President Barack Obama gave his “rally round the flag” speech on Tuesday night on the oil spill in the Gulf of Mexico.
Until the engineers find a way to fully cap the break in the pipeline that is spewing out oil—or a relief well is finally drilled and operational—there isn’t too much the president can do other than talk the usual talk about reducing this country’s need for fossil fuel and push for clean energy.
Every so often, politicians stand on the soapbox and sing the praises of clean energy sources, charging that investments should be made to finally break America’s addiction to the oil hidden beneath the sea or under the sands of the Middle East.
But while the U.S. has been talking about expanding the use of alternative energy sources, Communist China has been cornering the market on green energy, and is now one of the largest manufacturers of solar panels and wind turbines.
Once again, while our elected officials offer promises and rhetoric, China is putting its money where its mouth is.
The uneven trade policies forged by Washington politicians over the past four presidential administrations have put this country in the position of being unable to compete against the Chinese manufacturing machine.
The minute an American firm develops any new electronic gadget like microchips, computers, electronic toys or solar panels, that company sends its production across the seas to China and other countries.
The Chinese are stealing the solar-panel business out from under us, and the oil companies are taking advantage of this country’s inability to enforce regulations concerning deep sea oil drilling.
President Obama claims that America is up to the challenge of converting from fossil fuel to clean energy and has laid down the gauntlet by saying, “... the one approach I will not accept is inaction.”
He went a step further in proving his point by adding, “[t]he one answer I will not settle for is the idea that this challenge is somehow too big and too difficult to meet. You know, the same thing was said about our ability to produce enough planes and tanks in World War II. The same thing was said about our ability to harness the science and technology to land a man safely on the surface of the moon.”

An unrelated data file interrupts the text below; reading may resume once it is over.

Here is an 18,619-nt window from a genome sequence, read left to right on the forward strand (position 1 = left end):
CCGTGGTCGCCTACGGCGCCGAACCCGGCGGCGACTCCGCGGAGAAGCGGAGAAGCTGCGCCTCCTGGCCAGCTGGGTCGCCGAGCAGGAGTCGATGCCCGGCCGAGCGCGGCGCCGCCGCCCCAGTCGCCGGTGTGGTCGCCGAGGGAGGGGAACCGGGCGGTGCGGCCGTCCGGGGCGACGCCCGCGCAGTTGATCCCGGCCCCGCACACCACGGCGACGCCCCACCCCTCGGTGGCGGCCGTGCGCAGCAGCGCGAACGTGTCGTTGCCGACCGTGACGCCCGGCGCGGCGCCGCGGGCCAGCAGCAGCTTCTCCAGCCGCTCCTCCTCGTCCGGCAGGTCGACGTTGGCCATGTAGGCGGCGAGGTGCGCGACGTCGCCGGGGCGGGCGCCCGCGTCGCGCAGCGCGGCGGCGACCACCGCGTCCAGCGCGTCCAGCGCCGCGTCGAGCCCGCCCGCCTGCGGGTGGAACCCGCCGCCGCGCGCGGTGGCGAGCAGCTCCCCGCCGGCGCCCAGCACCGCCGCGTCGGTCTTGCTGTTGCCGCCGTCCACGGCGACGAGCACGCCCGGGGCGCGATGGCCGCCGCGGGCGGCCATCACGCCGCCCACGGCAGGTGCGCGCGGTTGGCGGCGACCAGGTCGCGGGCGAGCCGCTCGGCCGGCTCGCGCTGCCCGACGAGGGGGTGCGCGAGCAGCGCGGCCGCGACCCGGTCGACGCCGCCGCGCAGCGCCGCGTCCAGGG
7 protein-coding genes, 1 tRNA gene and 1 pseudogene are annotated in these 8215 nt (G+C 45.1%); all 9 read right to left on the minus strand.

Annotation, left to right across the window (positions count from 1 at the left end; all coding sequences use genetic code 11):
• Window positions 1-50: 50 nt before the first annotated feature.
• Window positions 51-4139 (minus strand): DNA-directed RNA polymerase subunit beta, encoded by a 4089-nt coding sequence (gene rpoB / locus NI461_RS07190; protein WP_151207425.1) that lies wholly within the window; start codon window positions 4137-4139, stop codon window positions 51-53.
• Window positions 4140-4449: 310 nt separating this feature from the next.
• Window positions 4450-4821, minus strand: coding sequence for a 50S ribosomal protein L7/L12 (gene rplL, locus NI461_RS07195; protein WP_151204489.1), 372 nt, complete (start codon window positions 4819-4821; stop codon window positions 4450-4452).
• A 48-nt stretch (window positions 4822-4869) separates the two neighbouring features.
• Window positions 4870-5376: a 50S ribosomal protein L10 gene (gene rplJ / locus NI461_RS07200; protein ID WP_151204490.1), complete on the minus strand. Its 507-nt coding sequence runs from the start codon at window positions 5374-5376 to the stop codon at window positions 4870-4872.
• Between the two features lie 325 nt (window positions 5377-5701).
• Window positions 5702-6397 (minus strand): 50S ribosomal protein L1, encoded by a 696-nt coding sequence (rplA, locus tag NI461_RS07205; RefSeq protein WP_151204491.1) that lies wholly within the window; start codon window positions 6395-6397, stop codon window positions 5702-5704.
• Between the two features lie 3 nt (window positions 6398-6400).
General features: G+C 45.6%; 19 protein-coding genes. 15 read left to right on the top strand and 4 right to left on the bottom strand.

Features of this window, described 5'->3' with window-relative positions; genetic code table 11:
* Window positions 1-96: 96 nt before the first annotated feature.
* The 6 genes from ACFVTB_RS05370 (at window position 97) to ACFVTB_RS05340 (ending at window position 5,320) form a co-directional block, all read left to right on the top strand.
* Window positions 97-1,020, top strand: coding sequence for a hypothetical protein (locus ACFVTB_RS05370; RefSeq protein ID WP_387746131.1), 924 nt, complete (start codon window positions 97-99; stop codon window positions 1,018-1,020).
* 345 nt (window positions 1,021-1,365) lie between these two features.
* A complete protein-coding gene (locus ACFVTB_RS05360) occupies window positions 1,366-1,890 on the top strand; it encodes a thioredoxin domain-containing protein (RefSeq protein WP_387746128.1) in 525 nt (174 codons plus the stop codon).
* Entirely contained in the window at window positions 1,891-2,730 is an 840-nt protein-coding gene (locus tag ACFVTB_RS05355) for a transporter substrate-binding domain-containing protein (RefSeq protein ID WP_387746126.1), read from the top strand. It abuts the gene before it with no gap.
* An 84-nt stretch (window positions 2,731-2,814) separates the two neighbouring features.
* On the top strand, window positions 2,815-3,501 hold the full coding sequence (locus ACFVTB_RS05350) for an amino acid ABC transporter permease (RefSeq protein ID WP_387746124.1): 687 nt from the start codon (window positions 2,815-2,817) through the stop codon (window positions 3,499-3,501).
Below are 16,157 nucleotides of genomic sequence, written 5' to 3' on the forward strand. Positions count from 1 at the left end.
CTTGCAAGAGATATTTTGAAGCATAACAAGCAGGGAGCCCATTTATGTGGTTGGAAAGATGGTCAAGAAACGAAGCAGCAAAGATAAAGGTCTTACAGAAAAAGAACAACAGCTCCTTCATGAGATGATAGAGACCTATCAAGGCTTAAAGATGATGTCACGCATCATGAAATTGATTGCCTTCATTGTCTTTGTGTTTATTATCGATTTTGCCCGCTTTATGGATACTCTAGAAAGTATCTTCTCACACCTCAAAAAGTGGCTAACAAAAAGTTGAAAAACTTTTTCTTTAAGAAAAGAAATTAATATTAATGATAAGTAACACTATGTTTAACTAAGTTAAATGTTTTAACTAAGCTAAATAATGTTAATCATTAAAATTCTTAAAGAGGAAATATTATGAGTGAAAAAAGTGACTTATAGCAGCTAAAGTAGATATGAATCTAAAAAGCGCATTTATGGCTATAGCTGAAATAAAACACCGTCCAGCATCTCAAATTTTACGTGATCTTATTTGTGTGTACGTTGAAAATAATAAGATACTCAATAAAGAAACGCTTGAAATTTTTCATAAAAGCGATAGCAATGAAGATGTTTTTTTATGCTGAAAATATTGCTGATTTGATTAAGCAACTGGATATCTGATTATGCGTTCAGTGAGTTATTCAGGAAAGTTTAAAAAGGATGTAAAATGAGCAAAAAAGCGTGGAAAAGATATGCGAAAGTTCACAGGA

The only problem with this statement is that this nation no longer has the industrial backbone that allowed it to quickly produce planes and ammunition needed for World War II, and the moon and space programs have been severely curtailed.
While the president declared that this country has the “capacity to shape our destiny,” our elected officials do not seem to share a willingness to shape our import and tarriff laws to benefit the working people or the manufacturing base of this country.
The task of rebuilding our industrial base to jump-start the U.S. clean energy industry will require a major economic commitment and policy shift which many Americans are either afraid or unwilling to make.
President Obama is praying that “a hand may guide us through the storm toward a brighter day,” but he must not forget that God helps those who help themselves.
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